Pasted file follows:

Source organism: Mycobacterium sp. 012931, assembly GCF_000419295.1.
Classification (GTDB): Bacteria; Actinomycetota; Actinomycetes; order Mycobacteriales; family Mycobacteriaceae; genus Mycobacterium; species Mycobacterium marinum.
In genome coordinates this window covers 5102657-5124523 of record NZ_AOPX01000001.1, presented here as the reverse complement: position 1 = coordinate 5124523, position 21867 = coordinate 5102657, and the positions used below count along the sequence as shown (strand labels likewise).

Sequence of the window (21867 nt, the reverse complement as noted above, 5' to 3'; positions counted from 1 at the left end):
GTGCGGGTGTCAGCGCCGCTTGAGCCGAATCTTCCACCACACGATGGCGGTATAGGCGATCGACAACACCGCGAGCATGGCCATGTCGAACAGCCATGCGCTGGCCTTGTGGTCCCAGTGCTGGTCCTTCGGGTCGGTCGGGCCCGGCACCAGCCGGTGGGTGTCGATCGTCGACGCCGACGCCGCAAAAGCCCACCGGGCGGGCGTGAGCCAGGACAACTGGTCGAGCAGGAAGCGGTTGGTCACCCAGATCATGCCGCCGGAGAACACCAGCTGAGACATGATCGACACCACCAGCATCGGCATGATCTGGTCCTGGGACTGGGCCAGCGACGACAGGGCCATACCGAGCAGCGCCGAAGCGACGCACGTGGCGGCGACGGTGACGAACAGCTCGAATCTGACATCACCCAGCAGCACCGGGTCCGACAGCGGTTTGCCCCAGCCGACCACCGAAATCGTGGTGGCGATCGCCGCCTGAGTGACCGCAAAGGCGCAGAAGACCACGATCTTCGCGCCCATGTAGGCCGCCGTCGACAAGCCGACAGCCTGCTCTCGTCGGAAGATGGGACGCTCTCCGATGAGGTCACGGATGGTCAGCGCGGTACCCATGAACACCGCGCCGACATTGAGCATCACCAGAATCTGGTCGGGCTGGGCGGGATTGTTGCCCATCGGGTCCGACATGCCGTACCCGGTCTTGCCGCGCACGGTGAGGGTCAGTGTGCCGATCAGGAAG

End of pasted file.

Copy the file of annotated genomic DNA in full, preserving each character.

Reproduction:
Source organism: Mycobacterium sp. 012931, assembly GCF_000419295.1.
Classification (GTDB): Bacteria; Actinomycetota; Actinomycetes; order Mycobacteriales; family Mycobacteriaceae; genus Mycobacterium; species Mycobacterium marinum.
In genome coordinates this window covers 5102657-5124523 of record NZ_AOPX01000001.1, presented here as the reverse complement: position 1 = coordinate 5124523, position 21867 = coordinate 5102657, and the positions used below count along the sequence as shown (strand labels likewise).

Sequence of the window (21867 nt, the reverse complement as noted above, 5' to 3'; positions counted from 1 at the left end):
GTGCGGGTGTCAGCGCCGCTTGAGCCGAATCTTCCACCACACGATGGCGGTATAGGCGATCGACAACACCGCGAGCATGGCCATGTCGAACAGCCATGCGCTGGCCTTGTGGTCCCAGTGCTGGTCCTTCGGGTCGGTCGGGCCCGGCACCAGCCGGTGGGTGTCGATCGTCGACGCCGACGCCGCAAAAGCCCACCGGGCGGGCGTGAGCCAGGACAACTGGTCGAGCAGGAAGCGGTTGGTCACCCAGATCATGCCGCCGGAGAACACCAGCTGAGACATGATCGACACCACCAGCATCGGCATGATCTGGTCCTGGGACTGGGCCAGCGACGACAGGGCCATACCGAGCAGCGCCGAAGCGACGCACGTGGCGGCGACGGTGACGAACAGCTCGAATCTGACATCACCCAGCAGCACCGGGTCCGACAGCGGTTTGCCCCAGCCGACCACCGAAATCGTGGTGGCGATCGCCGCCTGAGTGACCGCAAAGGCGCAGAAGACCACGATCTTCGCGCCCATGTAGGCCGCCGTCGACAAGCCGACAGCCTGCTCTCGTCGGAAGATGGGACGCTCTCCGATGAGGTCACGGATGGTCAGCGCGGTACCCATGAACACCGCGCCGACATTGAGCATCACCAGAATCTGGTCGGGCTGGGCGGGATTGTTGCCCATCGGGTCCGACATGCCGTACCCGGTCTTGCCGCGCACGGTGAGGGTCAGTGTGCCGATCAGGAAG